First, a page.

That's it! You can make them as full as you want them by adding more ribbon. Have fun with these!


Someone stole my camera!

This is what I get when I leave my camera lying around! What a goof!


How to Make Fabric Coasters

How to Make Fabric Coasters to Match any Decor

I just spent a whole weekend repainting the furniture in our living room, I wasn't about to mess up all my hard work with water spots and stains, so I took some fabric scraps and made some coasters.

Here's how you do it. I was going to measure a square, but I found this handy little cardboard template just laying around and decided to use that. It's from a fat quarter and it isn't square, but almost. I thought it would work perfectly.
Then I pulled out some coordinating fabric that I had lying in my scrap bin and set to work. You need to fold your fabric in half (you need two of each piece to make one coaster) and use your template to cut the proper size.

I cut out batting to go inside as well (cut that just a tad smaller on all sides). Put the two right sides together and place the batting on top of one side. Stitch around closely to the edges and leave a small hole for turning. Trim your corners before you turn, then turn your fabric, press the open seam down, pin in place and then stitch around the outside. That's it, you are done!


Ruffle flower

I made this dress for my daughter yesterday and knew when I finished it that it needed a little something else. I had some fabric leftover, so I thought I would use that and make a few flowers to sew onto the bodice. It's not the best tutorial, but it will give you an idea of how to make a fabric flower to sew on to your next project.

I made three flowers, so I took three strips of fabric ranging in size from 1 1/2 to 2 inches wide and about 25 inches long. You can make them shorter both ways, however you don't want to go too short in the width or you won't have much fabric to work with.

I then set my tension on an 8 and my stitch length on a 4 and sewed along the edge of one side. It ruffles right up and will look like this.

Sorry about this picture, not quite sure what happened there, but it shows how I started with the inside of the flower by taking one end and wrapping it around and around pinching it at the base. I then took out my needle and thread and hand sewed the base of the flower where I was pinching together. Then I sewed that directly on to the dress. Easy as that!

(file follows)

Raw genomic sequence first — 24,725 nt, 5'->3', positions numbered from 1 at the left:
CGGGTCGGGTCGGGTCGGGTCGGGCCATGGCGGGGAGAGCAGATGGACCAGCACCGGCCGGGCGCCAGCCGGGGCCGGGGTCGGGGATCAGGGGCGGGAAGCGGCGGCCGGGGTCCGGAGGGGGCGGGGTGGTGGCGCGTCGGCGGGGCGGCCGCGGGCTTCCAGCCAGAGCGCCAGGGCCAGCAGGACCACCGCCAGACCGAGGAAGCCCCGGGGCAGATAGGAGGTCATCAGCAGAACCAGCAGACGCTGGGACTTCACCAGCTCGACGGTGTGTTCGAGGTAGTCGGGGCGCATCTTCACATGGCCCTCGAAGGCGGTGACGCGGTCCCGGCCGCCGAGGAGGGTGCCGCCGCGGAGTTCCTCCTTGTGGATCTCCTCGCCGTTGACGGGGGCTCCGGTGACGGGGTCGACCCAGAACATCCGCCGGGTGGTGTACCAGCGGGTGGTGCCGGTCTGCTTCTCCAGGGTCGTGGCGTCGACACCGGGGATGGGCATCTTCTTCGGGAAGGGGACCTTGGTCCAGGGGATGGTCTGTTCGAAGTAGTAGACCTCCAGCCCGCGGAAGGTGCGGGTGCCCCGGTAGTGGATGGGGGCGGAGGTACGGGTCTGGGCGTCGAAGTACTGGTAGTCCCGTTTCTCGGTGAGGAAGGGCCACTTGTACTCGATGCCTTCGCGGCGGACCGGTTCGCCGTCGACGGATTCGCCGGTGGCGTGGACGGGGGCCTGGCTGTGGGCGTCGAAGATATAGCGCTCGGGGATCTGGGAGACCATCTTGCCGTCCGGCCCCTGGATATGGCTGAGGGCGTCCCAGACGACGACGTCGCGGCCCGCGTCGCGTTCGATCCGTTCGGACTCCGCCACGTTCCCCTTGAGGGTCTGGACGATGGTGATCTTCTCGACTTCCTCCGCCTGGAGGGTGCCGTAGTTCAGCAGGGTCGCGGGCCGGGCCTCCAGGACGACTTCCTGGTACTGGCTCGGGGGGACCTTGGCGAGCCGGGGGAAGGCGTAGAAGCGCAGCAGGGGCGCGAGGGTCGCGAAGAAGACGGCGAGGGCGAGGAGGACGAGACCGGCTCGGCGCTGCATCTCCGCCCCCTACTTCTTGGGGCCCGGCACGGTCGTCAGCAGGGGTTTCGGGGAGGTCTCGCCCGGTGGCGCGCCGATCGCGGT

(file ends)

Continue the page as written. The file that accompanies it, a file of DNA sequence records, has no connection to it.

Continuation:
What to do with a yard?

I happened to be shopping with my princess last week and came upon the half price red tag fabric sale. I decided to let Isabella pick some fabric out, at $2 a yard I couldn't go too wrong...or so I thought. My lovely daughter and I spent the next thirty minutes fighting over ribbon to accent the dress with! I was about to ditch the whole idea when I finally exasperated her enough to agree to my suggestions. I don't make many clothes because I don't think it's as economical as garage sale shopping but this dress cost around $3 to make, so it didn't break the bank. I will highlight a few of the things I did to make the dress, but I didn't make a pattern or measure so I can't really give you any specific tutorial, if nothing else you will find some inspiration.

I used two different dresses from my daughters closet to make the pattern. I folded the dress in half and used that to cut on the fold. Notice in the above picture I didn't go right to the edge of the fold, but instead gave myself about a half an inch of room. My fabric wasn't quite as stretch as the Jersey in the dress and I didn't want to mess with zippers or buttons.
I used the blue dress as a guide to make the arm and neck holes. I made this piece to be the back.

I had a little fabric left and racked my brain on how to make a front for the dress. I probably should have made the first cut on the fold as the front, but I made subtle pleats so it hid the seam that I was forced to make by putting the two front pieces together.
Then I cut the top. Again, I cut on the fold and used the blue dress as a guide. I only needed a front piece, since the back piece was cut from top to bottom.
I then used my old "change the tension and thread length" to make the bottom of the bodice gathered. This is when I stopped taking pictures of the process. But I finished the raw edges, pleated the bottom of the front, sewed the bodice and the front piece together, then sewed the two sides together and hemmed the skirt. It really only took me about an hour to make from start to finish...well, an hour if I hadn't been interrupted every few minutes to break up a fight or get a snack or ride bikes. And this is the finished product on my beauty queen. The ribbon is just tied around the middle with a bow in the back.

I added three matching flowers on the bodice. I will explain how I did that tomorrow.